- Third Round: Mike Wallace, WR, Mississippi
- Third Round: Keenan Lewis, CB, Oregon State
- Fifth Round: Joe Burnett, CB, UCF
- Fifth Round: Frank Summers, RB, UNLV
- Sixth Round: Ra’Shon Harris, DT, Oregon
- Seventh Round: A.Q. Shipley, C, Penn State
- Seventh Round: David Johnson, TE, Arkansas State
Oh, what could have been? 2009 was a draft for draft fans. The Steelers were aggressive in their moves and really positioned themselves to make a splash. After reaching for defensive tackle Ziggy Hood, Pittsburgh dominated the third round.
The Steelers drafted offensive tackle Kraig Urbik, wide receiver Mike Wallace and cornerback Keenan Lewis with their three third-round picks. The great news is all three of these players are NFL starters and exceptional talents.
The bad news? None of them play for the Steelers. Urbik has 44 career starts in Buffalo since being released after his rookie year. Both Wallace and Lewis were permitted to leave at the end of the 2012 season via free agency.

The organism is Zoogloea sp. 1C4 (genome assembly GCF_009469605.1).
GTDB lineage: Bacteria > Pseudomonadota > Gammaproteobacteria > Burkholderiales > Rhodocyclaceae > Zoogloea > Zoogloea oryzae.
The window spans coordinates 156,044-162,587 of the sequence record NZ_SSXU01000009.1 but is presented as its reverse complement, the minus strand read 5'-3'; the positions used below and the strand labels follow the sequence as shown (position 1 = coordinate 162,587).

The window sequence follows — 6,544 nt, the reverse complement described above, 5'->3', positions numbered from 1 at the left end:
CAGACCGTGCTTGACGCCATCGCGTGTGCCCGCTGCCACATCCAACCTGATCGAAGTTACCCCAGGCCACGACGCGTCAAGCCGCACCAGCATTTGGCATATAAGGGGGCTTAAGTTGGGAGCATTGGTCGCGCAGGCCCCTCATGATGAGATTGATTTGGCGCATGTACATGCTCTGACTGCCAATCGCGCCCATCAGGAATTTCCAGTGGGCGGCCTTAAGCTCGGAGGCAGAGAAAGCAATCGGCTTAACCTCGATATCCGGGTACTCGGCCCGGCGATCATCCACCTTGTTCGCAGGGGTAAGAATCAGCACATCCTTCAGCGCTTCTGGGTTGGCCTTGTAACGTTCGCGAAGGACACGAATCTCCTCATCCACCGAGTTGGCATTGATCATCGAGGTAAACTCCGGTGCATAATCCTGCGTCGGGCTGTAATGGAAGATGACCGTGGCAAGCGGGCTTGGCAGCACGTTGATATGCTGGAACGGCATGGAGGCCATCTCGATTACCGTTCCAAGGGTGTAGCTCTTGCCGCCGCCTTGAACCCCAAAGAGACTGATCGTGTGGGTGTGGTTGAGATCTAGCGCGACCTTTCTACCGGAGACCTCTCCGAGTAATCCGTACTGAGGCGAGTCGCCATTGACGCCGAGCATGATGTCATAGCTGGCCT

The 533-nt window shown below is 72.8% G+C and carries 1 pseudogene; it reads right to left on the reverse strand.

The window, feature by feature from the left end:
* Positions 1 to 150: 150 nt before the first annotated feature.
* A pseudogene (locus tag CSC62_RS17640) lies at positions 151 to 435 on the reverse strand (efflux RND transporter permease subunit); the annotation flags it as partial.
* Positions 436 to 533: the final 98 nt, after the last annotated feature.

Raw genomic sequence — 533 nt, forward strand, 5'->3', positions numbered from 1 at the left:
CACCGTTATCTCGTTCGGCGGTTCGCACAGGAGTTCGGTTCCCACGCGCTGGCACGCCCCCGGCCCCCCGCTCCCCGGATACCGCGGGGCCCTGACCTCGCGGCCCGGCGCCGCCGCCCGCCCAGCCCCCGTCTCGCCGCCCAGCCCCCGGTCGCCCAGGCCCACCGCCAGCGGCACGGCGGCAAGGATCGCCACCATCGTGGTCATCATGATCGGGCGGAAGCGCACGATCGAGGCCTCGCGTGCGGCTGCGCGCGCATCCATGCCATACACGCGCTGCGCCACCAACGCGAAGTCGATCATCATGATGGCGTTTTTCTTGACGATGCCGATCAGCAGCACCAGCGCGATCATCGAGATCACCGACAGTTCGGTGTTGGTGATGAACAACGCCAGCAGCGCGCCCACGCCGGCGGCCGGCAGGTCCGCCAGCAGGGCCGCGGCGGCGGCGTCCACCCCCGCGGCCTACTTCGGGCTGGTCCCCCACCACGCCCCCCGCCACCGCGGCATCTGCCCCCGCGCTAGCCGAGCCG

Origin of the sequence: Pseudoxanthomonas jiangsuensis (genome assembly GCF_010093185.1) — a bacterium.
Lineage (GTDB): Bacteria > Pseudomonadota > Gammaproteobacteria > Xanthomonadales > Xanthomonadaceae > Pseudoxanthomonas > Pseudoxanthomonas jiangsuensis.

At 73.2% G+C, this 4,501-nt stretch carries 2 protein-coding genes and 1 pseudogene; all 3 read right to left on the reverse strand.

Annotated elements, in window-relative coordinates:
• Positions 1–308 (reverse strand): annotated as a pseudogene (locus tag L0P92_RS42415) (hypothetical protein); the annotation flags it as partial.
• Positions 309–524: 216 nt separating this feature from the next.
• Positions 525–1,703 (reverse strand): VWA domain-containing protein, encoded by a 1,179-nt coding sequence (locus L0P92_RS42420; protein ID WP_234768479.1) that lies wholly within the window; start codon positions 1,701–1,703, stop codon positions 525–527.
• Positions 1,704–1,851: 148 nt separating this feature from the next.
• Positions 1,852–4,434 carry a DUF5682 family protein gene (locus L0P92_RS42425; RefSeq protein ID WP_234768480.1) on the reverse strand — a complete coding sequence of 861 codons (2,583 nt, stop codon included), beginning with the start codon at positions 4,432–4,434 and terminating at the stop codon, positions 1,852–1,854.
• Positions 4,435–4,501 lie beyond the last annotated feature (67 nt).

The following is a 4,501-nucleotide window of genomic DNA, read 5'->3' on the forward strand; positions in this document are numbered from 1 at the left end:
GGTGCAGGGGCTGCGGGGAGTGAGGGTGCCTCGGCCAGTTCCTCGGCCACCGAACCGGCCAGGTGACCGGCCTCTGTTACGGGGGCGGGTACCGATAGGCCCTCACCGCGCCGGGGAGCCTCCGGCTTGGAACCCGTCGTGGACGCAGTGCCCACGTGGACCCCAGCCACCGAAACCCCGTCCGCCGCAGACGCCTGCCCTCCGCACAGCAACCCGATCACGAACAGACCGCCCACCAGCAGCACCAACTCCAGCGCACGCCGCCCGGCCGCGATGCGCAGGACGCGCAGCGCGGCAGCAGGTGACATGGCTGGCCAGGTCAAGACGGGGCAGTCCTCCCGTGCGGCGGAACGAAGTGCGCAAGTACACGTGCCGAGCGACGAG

This doesn’t even take into account at this point, none of the players from the 2009 draft are currently on the roster. Granted most of the other players weren’t very good to begin with, but to have the three best players from the draft all producing for other teams is a bitter pill. Not to mention, if you think about it, offensive line, wide receiver and cornerback are among this year’s most significant draft needs as well.
- First Round: Maurkice Pouncey, C, Florida
- Second Round: Jason Worilds: LB, Virginia Tech